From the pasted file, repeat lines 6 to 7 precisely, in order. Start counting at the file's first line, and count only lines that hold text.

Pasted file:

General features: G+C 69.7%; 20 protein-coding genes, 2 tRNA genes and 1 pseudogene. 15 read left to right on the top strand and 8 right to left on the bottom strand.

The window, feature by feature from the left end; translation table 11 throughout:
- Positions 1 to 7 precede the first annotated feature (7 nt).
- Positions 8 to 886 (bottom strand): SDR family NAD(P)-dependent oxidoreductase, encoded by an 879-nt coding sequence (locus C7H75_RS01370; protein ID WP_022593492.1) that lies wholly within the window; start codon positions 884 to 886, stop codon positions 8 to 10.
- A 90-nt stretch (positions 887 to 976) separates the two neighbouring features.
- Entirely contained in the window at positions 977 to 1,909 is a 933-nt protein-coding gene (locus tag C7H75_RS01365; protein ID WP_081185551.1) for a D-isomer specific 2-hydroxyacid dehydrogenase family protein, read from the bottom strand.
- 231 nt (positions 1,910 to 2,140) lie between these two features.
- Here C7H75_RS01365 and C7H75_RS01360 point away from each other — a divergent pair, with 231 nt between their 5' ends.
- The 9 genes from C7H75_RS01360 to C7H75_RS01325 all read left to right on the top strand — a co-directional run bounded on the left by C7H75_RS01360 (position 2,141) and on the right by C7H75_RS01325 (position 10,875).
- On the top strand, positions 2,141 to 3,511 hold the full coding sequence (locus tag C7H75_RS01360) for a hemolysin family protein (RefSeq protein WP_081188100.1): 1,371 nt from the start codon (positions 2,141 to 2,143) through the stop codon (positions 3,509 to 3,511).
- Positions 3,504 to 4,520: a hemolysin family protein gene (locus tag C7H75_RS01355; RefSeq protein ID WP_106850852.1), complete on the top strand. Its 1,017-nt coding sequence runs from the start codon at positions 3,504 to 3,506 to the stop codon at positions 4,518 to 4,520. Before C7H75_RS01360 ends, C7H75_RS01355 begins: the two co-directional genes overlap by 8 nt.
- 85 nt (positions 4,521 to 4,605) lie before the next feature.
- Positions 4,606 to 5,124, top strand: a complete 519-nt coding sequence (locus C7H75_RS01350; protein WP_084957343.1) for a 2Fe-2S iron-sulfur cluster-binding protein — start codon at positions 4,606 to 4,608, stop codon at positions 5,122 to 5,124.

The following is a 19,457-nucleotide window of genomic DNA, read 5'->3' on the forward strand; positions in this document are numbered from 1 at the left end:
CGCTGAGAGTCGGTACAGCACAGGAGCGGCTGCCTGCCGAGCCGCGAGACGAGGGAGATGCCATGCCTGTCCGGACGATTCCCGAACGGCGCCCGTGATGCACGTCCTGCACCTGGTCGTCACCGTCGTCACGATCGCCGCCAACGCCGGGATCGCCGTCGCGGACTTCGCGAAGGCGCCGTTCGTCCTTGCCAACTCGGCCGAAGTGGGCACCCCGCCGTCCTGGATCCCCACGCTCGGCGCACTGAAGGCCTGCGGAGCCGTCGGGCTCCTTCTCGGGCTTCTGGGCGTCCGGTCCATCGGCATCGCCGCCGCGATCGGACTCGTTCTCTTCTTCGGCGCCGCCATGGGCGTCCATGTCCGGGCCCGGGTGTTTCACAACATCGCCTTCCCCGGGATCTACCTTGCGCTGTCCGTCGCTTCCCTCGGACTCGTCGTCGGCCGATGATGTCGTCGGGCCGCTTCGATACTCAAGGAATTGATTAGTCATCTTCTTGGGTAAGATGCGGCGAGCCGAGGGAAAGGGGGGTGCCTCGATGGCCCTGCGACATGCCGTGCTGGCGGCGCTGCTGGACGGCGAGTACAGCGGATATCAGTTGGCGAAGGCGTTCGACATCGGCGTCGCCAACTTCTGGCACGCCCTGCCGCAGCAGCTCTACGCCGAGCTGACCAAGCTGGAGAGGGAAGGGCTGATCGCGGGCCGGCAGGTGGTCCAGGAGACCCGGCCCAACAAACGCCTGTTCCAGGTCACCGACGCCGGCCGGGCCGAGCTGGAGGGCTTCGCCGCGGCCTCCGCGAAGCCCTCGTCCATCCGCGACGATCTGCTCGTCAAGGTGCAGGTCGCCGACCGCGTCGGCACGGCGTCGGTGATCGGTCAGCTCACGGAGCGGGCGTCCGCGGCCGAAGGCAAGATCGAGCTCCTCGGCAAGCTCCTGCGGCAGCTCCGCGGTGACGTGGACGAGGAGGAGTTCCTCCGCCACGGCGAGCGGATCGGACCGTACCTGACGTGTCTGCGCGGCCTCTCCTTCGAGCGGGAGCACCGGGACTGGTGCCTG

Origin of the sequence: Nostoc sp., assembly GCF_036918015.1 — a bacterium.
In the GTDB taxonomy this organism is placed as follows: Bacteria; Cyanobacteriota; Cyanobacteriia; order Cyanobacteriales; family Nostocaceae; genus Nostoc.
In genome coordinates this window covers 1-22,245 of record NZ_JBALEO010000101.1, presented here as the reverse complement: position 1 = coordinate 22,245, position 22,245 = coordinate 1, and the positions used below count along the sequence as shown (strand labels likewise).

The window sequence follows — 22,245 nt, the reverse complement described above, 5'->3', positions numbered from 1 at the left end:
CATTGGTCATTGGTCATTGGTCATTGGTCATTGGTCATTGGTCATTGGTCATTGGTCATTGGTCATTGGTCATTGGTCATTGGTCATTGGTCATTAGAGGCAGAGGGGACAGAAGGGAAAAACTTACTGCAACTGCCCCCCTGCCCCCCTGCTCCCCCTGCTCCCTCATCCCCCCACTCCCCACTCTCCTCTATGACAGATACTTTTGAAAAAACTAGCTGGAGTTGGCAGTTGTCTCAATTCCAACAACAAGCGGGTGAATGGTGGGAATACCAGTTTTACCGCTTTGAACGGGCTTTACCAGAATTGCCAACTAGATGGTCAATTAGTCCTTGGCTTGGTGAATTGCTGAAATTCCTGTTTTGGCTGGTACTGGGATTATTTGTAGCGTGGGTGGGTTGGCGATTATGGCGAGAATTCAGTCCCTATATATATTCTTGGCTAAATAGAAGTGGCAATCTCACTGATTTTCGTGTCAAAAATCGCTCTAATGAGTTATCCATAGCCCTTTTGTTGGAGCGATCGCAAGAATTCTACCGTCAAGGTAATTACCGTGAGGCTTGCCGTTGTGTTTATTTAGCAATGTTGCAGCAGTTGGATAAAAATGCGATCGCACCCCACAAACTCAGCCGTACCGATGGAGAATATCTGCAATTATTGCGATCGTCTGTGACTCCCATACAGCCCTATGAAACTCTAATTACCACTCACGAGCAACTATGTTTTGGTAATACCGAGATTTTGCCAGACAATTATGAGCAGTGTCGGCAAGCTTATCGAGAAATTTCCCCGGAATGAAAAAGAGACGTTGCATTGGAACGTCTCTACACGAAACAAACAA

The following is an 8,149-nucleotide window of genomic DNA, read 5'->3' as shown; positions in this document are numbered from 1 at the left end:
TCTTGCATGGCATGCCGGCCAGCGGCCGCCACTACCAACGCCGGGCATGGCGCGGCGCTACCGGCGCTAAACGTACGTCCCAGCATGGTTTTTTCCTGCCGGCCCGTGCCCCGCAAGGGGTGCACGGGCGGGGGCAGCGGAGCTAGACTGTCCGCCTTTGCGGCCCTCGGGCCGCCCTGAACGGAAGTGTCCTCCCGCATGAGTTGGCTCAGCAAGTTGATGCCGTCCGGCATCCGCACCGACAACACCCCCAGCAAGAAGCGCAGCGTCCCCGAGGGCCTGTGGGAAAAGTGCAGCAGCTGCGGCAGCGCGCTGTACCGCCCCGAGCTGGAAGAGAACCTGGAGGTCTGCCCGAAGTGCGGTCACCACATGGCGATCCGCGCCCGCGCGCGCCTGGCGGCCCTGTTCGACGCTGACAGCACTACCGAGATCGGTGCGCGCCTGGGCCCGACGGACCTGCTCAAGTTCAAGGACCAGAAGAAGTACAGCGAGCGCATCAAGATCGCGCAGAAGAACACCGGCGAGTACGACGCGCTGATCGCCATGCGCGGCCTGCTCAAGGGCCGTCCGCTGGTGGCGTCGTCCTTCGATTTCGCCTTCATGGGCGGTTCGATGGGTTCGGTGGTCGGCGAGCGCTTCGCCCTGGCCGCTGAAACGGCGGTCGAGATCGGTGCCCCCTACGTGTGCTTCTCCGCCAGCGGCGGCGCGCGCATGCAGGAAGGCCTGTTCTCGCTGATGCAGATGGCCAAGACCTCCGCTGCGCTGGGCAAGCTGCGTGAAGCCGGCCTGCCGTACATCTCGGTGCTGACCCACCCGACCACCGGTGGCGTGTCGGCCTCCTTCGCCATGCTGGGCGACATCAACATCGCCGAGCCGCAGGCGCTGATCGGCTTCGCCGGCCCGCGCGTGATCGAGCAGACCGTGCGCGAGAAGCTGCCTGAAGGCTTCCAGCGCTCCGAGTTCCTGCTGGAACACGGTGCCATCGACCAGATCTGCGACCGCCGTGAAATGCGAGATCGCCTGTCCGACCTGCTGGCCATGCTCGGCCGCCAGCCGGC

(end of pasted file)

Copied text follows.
- Entirely contained in the window at positions 977 to 1,909 is a 933-nt protein-coding gene (locus tag C7H75_RS01365; protein ID WP_081185551.1) for a D-isomer specific 2-hydroxyacid dehydrogenase family protein, read from the bottom strand.
- 231 nt (positions 1,910 to 2,140) lie between these two features.